Sri Lanka

Lying between the more explored parts of India and Southeast Asia, Sri Lanka's history, culture, and natural beauty make it an undeniably alluring destination. A historians playground, Sri Lanka has a history that dates back 3000 years and is one of a few places offering as many as eight UNESCO World Heritage sites, including the world-renowned Dambulla Royal Cave Temple and Golden Temple. Like its massive neighbour India, Sri Lanka is a diverse country, home to many religions, ethnicities and languages. Its size, however, means that visitors can spend time meditating in a 2000-year-old temple in the morning, touring the sacred home of the world's oldest living human-planted tree in the afternoon and savouring mouth-watering local rice and curry dishes for dinner. It is also still blessed with various wildlife that has survived on this small island for centuries alongside this human civilisation, including the mighty Sri Lankan Elephant. A true gem, Sri Lanka has something for everyone - from the modern city of Colombo with its skyscrapers to national parks teeming with elephants and miles of pristine beaches that offer epic surf.

Banking and Currency


Sri Lanka Rupee (LKR; symbol Rp) = 100 cents. Notes are in denominations of Rp2,000, 1,000, 500, 200, 100, 50, 20 and 10. Coins are in denominations of Rp10, 5, 2 and 1, and 50, 25, 10, 5, 2 and 1 cents. There are also large numbers of commemorative coins in circulation.

The import and export of local currency is limited to Rp5000. The import of notes from India and Pakistan is not allowed. Otherwise, the import of foreign currency is not restricted but all amounts over US$10,000 are subject to declaration at customs. Export of foreign currency is limited to the amount declared on import.

Foreign currency can be changed at authorised exchanges, banks and hotels.


Banking hours: Mon-Sat 0900-1300. Some city banks close at 1500, some even have night-time banking facilities.

MasterCard and Visa are widely accepted. American Express is also often accepted. The tourist board urges caution when paying by credit card due to the potential for fraud.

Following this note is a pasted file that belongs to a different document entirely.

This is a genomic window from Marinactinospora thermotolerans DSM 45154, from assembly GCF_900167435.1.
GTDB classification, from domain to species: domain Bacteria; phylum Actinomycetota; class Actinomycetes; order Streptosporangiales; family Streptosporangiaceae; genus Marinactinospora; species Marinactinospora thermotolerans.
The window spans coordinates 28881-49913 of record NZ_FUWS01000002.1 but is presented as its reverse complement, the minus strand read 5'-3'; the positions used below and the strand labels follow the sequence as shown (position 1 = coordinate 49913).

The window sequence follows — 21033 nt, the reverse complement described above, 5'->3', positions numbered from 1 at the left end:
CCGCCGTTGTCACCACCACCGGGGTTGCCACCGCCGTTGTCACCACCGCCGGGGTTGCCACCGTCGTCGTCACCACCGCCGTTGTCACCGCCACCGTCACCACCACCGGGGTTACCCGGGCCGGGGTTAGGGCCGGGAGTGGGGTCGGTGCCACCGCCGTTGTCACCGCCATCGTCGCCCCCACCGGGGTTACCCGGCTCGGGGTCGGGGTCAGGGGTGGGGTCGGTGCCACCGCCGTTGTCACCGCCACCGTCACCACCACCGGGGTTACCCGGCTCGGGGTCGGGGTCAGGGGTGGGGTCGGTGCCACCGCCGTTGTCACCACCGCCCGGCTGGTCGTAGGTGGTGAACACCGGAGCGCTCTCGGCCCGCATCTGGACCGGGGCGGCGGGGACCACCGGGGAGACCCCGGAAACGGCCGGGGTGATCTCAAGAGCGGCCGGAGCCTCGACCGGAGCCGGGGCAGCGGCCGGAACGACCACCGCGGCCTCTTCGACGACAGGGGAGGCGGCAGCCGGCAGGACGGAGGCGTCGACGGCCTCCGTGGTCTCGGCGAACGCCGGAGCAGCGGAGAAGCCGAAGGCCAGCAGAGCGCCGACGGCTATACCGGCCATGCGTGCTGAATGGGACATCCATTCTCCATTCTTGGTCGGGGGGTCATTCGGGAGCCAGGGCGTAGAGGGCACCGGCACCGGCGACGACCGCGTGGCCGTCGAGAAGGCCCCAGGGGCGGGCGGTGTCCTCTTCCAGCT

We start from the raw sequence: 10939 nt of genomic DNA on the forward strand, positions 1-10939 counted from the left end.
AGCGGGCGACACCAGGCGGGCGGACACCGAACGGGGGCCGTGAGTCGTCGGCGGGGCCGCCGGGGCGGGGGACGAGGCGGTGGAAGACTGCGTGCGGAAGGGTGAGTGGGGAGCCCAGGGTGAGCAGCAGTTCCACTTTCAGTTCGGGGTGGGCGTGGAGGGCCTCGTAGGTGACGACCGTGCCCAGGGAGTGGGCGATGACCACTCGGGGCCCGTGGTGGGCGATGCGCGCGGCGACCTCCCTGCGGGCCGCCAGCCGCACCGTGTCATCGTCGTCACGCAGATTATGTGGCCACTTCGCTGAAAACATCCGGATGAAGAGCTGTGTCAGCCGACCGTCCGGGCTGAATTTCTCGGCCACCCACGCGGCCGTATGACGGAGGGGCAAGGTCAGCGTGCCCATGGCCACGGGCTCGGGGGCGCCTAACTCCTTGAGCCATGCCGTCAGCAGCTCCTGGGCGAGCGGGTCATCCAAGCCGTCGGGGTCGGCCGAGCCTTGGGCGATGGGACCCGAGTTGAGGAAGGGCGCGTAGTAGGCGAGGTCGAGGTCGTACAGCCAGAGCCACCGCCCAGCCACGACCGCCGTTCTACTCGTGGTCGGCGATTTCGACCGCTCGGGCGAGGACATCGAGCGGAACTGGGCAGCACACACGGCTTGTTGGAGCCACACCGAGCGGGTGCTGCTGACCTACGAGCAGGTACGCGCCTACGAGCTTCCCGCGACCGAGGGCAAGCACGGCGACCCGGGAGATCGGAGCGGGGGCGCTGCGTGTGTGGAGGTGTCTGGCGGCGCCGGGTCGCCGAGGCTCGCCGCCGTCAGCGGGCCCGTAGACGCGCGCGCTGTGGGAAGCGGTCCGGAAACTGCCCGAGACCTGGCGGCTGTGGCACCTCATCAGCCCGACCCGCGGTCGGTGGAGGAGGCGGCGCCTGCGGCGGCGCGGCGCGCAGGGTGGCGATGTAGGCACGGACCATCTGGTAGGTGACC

Major cities have ATMs, although not all will accept international cards, especially the national bank. It is advisable to try to have some cash at hand whilst travelling, particularly in rural areas.

Traveller's cheques are often not accepted. If you find somewhere that will exchange them, the rate of exchange for traveller's cheques can be better than the rate of exchange for cash but there are handling fees to consider and banks are more likely to give a favourable rate than hotels. To avoid additional exchange rate charges, travellers are advised to take traveller's cheques in US Dollars or Pounds Sterling.

Travel, Transport and Getting Around

Domestic air services around Sri Lanka are limited, and most tourists travel by either road or train. If you do choose to fly, then the major domestic airport is Ratmalana at Colombo. There are reasonably regular flights to Jaffna, Palaly and Trincomalee by FitsAir ( Charter flights can be arranged by them, or by helicopter with Millennium Airlines (

With the opening of Mattala Rajapaska International Airport, domestic services are expected to begin operating between the east and south coasts in the near future.

Sri Lanka has a widespread road network, which accounts for nearly 95% of land transport across the country. Driving tends to be erratic, and most travellers either employ a locally knowledgeable driver or use public transport.

The quality of the country’s road varies considerably. The main coastal arteries are modern and well-maintained, while many of the mountain roads are poor-quality and pockmarked with holes. Road works are everywhere, demonstrating the island’s increasing prosperity and its commitment to infrastructure development.

E class roads are high-speed expressways, while A class roads represent the national highway network. B class and C class roads tend to be smaller and of varying quality.